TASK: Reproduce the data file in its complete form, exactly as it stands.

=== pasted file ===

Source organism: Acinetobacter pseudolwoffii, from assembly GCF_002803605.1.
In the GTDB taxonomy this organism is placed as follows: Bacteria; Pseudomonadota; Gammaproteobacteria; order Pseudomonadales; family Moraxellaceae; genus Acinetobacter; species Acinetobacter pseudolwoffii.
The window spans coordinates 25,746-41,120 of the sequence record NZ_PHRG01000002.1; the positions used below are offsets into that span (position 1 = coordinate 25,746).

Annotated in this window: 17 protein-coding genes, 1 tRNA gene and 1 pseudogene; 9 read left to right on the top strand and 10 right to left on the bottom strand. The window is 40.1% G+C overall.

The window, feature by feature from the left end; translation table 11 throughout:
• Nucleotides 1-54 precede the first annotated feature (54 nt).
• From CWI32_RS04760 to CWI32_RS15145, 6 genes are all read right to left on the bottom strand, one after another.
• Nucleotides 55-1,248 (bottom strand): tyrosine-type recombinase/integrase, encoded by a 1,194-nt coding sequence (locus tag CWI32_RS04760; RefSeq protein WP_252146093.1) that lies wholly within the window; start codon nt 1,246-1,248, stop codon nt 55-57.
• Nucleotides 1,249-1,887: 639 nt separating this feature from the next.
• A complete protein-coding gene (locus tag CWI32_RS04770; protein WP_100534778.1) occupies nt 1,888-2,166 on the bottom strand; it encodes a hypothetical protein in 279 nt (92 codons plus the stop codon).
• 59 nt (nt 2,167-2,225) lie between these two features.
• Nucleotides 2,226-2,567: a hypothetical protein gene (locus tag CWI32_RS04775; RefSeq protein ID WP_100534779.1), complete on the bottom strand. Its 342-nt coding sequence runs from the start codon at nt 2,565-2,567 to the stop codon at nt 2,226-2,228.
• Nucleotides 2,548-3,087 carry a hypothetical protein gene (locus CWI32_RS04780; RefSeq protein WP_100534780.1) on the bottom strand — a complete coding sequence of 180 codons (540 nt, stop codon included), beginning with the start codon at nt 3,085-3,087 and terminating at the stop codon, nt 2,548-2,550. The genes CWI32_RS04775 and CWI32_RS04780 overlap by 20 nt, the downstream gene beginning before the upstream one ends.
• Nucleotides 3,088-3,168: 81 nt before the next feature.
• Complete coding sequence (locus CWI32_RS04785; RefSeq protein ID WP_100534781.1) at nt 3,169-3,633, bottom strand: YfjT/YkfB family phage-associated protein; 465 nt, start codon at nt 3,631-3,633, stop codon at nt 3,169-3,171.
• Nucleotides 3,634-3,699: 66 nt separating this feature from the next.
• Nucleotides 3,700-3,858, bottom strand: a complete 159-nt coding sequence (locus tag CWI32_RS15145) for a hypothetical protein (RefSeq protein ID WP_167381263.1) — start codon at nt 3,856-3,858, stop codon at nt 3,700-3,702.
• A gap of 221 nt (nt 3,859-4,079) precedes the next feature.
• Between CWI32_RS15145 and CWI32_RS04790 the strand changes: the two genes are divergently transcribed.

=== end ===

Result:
Source organism: Acinetobacter pseudolwoffii, from assembly GCF_002803605.1.
In the GTDB taxonomy this organism is placed as follows: Bacteria; Pseudomonadota; Gammaproteobacteria; order Pseudomonadales; family Moraxellaceae; genus Acinetobacter; species Acinetobacter pseudolwoffii.
The window spans coordinates 25,746-41,120 of the sequence record NZ_PHRG01000002.1; the positions used below are offsets into that span (position 1 = coordinate 25,746).

Annotated in this window: 17 protein-coding genes, 1 tRNA gene and 1 pseudogene; 9 read left to right on the top strand and 10 right to left on the bottom strand. The window is 40.1% G+C overall.

The window, feature by feature from the left end; translation table 11 throughout:
• Nucleotides 1-54 precede the first annotated feature (54 nt).
• From CWI32_RS04760 to CWI32_RS15145, 6 genes are all read right to left on the bottom strand, one after another.
• Nucleotides 55-1,248 (bottom strand): tyrosine-type recombinase/integrase, encoded by a 1,194-nt coding sequence (locus tag CWI32_RS04760; RefSeq protein WP_252146093.1) that lies wholly within the window; start codon nt 1,246-1,248, stop codon nt 55-57.
• Nucleotides 1,249-1,887: 639 nt separating this feature from the next.
• A complete protein-coding gene (locus tag CWI32_RS04770; protein WP_100534778.1) occupies nt 1,888-2,166 on the bottom strand; it encodes a hypothetical protein in 279 nt (92 codons plus the stop codon).
• 59 nt (nt 2,167-2,225) lie between these two features.
• Nucleotides 2,226-2,567: a hypothetical protein gene (locus tag CWI32_RS04775; RefSeq protein ID WP_100534779.1), complete on the bottom strand. Its 342-nt coding sequence runs from the start codon at nt 2,565-2,567 to the stop codon at nt 2,226-2,228.
• Nucleotides 2,548-3,087 carry a hypothetical protein gene (locus CWI32_RS04780; RefSeq protein WP_100534780.1) on the bottom strand — a complete coding sequence of 180 codons (540 nt, stop codon included), beginning with the start codon at nt 3,085-3,087 and terminating at the stop codon, nt 2,548-2,550. The genes CWI32_RS04775 and CWI32_RS04780 overlap by 20 nt, the downstream gene beginning before the upstream one ends.
• Nucleotides 3,088-3,168: 81 nt before the next feature.
• Complete coding sequence (locus CWI32_RS04785; RefSeq protein ID WP_100534781.1) at nt 3,169-3,633, bottom strand: YfjT/YkfB family phage-associated protein; 465 nt, start codon at nt 3,631-3,633, stop codon at nt 3,169-3,171.
• Nucleotides 3,634-3,699: 66 nt separating this feature from the next.
• Nucleotides 3,700-3,858, bottom strand: a complete 159-nt coding sequence (locus tag CWI32_RS15145) for a hypothetical protein (RefSeq protein ID WP_167381263.1) — start codon at nt 3,856-3,858, stop codon at nt 3,700-3,702.
• A gap of 221 nt (nt 3,859-4,079) precedes the next feature.
• Between CWI32_RS15145 and CWI32_RS04790 the strand changes: the two genes are divergently transcribed.